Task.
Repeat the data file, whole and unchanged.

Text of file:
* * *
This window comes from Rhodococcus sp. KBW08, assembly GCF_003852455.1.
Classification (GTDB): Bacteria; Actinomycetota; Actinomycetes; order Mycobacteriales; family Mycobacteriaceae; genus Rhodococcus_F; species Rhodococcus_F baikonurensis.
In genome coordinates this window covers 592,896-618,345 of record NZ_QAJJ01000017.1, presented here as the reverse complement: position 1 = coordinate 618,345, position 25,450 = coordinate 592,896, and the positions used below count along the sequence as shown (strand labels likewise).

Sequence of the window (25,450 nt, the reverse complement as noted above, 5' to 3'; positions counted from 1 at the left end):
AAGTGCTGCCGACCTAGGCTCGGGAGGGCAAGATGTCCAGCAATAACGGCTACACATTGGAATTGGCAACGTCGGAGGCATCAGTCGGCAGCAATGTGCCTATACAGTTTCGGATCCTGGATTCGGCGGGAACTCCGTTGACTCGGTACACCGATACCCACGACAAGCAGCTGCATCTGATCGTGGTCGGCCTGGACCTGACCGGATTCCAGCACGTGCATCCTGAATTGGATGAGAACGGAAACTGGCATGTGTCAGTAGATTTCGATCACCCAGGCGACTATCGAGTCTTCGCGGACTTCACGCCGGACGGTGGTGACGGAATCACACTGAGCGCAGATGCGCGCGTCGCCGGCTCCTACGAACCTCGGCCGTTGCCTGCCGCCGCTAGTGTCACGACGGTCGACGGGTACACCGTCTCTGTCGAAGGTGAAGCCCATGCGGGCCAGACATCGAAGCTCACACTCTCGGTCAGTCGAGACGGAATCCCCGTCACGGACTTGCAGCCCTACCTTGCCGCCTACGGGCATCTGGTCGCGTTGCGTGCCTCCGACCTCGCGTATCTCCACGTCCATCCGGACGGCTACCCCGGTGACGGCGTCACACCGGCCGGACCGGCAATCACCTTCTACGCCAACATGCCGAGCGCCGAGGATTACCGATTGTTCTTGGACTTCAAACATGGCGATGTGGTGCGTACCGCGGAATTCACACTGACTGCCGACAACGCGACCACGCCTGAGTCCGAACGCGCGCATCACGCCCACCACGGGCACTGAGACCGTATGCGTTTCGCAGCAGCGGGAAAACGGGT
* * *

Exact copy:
This window comes from Rhodococcus sp. KBW08, assembly GCF_003852455.1.
Classification (GTDB): Bacteria; Actinomycetota; Actinomycetes; order Mycobacteriales; family Mycobacteriaceae; genus Rhodococcus_F; species Rhodococcus_F baikonurensis.
In genome coordinates this window covers 592,896-618,345 of record NZ_QAJJ01000017.1, presented here as the reverse complement: position 1 = coordinate 618,345, position 25,450 = coordinate 592,896, and the positions used below count along the sequence as shown (strand labels likewise).

Sequence of the window (25,450 nt, the reverse complement as noted above, 5' to 3'; positions counted from 1 at the left end):
AAGTGCTGCCGACCTAGGCTCGGGAGGGCAAGATGTCCAGCAATAACGGCTACACATTGGAATTGGCAACGTCGGAGGCATCAGTCGGCAGCAATGTGCCTATACAGTTTCGGATCCTGGATTCGGCGGGAACTCCGTTGACTCGGTACACCGATACCCACGACAAGCAGCTGCATCTGATCGTGGTCGGCCTGGACCTGACCGGATTCCAGCACGTGCATCCTGAATTGGATGAGAACGGAAACTGGCATGTGTCAGTAGATTTCGATCACCCAGGCGACTATCGAGTCTTCGCGGACTTCACGCCGGACGGTGGTGACGGAATCACACTGAGCGCAGATGCGCGCGTCGCCGGCTCCTACGAACCTCGGCCGTTGCCTGCCGCCGCTAGTGTCACGACGGTCGACGGGTACACCGTCTCTGTCGAAGGTGAAGCCCATGCGGGCCAGACATCGAAGCTCACACTCTCGGTCAGTCGAGACGGAATCCCCGTCACGGACTTGCAGCCCTACCTTGCCGCCTACGGGCATCTGGTCGCGTTGCGTGCCTCCGACCTCGCGTATCTCCACGTCCATCCGGACGGCTACCCCGGTGACGGCGTCACACCGGCCGGACCGGCAATCACCTTCTACGCCAACATGCCGAGCGCCGAGGATTACCGATTGTTCTTGGACTTCAAACATGGCGATGTGGTGCGTACCGCGGAATTCACACTGACTGCCGACAACGCGACCACGCCTGAGTCCGAACGCGCGCATCACGCCCACCACGGGCACTGAGACCGTATGCGTTTCGCAGCAGCGGGAAAACGGGT